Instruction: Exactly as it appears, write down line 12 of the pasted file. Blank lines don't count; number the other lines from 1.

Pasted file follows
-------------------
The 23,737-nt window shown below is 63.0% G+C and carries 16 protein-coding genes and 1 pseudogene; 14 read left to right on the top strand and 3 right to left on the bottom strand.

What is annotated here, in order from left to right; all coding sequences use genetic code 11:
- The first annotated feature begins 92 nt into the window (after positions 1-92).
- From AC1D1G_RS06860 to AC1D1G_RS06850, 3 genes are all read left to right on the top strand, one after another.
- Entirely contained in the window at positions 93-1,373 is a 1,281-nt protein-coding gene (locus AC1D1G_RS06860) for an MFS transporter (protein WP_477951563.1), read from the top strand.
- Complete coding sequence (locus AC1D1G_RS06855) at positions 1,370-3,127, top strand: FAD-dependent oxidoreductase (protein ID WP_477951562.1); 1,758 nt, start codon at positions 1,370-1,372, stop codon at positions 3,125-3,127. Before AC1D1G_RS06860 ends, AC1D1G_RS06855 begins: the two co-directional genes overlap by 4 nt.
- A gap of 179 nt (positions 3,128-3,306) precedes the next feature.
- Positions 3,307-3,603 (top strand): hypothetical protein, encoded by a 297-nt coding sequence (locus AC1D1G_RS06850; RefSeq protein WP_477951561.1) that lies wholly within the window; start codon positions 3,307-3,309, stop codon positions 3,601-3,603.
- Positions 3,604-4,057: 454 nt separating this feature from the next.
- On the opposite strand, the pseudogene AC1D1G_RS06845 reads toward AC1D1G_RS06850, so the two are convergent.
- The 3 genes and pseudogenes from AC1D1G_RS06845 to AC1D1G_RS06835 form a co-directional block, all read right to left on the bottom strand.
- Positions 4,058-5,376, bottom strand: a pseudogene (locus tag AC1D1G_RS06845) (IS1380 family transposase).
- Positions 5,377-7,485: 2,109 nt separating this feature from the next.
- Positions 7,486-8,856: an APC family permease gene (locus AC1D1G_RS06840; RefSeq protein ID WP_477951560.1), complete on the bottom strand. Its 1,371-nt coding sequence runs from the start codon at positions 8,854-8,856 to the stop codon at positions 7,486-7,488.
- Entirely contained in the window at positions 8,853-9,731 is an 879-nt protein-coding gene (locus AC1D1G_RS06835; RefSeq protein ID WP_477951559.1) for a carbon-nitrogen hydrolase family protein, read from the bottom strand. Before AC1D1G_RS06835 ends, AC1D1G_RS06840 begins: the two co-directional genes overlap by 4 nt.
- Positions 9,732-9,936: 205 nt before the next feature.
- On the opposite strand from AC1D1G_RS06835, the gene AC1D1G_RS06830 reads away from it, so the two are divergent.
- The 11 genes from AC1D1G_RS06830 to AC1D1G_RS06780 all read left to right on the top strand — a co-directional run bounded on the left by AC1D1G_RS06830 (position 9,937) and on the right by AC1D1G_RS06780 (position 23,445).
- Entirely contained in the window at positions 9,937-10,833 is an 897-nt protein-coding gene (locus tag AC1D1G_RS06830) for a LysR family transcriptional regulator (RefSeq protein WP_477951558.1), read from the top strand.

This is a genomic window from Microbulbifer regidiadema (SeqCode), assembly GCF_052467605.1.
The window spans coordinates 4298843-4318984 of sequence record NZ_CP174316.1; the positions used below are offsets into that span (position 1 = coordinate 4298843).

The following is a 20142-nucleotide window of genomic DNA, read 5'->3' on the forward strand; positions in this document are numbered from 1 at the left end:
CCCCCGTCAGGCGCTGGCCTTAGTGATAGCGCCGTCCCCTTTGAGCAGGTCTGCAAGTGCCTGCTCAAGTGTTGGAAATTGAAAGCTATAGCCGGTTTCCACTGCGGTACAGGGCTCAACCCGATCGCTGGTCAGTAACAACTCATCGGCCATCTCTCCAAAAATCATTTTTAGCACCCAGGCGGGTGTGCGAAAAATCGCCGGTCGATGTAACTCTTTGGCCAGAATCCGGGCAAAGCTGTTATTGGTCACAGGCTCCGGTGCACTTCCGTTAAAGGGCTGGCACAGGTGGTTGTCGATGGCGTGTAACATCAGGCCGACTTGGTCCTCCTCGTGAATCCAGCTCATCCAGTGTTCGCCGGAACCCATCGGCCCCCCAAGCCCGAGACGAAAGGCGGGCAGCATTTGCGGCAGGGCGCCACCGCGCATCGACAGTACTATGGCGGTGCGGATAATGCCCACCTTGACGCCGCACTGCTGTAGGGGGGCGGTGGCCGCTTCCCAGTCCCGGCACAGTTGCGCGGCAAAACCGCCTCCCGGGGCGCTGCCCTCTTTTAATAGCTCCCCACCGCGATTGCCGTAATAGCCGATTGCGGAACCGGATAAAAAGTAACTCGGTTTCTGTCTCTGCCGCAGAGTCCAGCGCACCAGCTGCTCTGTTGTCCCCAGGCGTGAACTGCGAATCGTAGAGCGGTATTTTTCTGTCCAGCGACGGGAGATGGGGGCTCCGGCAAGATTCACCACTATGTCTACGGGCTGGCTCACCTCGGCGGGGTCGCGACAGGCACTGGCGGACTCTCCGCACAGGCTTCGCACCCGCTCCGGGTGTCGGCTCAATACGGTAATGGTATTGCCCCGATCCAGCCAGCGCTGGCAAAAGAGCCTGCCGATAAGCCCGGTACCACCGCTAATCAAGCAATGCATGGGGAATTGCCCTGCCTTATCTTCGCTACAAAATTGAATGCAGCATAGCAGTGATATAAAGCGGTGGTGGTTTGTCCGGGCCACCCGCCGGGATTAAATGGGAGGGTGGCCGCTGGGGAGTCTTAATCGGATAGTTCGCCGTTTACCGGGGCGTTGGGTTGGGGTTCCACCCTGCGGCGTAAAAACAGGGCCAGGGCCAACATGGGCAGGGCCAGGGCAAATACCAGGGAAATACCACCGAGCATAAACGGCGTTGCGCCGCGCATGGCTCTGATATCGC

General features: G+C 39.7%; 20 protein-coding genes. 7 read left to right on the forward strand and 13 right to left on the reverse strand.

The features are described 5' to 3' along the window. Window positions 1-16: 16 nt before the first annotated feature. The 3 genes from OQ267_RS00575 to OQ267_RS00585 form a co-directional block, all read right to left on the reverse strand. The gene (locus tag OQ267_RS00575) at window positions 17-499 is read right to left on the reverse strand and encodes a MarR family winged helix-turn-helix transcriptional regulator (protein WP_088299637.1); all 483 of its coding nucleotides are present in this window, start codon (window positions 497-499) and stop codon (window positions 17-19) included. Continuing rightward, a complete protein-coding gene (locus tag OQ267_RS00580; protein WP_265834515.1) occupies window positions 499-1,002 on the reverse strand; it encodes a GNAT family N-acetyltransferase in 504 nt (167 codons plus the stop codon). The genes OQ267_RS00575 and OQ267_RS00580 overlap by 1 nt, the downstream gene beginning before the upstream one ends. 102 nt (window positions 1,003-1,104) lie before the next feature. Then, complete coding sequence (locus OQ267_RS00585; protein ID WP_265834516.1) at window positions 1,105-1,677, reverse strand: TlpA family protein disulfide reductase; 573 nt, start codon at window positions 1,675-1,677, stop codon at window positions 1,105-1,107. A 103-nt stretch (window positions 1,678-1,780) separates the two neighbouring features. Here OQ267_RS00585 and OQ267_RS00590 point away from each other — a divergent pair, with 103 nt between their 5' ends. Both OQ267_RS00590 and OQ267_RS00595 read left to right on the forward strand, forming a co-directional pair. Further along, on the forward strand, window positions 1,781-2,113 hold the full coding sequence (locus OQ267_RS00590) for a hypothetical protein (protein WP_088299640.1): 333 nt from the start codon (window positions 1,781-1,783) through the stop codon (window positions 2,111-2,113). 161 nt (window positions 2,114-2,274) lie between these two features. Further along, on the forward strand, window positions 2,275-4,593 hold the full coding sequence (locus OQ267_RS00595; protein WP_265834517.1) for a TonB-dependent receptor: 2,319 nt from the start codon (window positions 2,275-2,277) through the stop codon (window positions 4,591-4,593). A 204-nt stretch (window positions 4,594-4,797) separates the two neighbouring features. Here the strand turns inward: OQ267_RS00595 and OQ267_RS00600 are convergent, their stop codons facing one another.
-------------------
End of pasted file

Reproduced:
- Positions 4,058-5,376, bottom strand: a pseudogene (locus tag AC1D1G_RS06845) (IS1380 family transposase).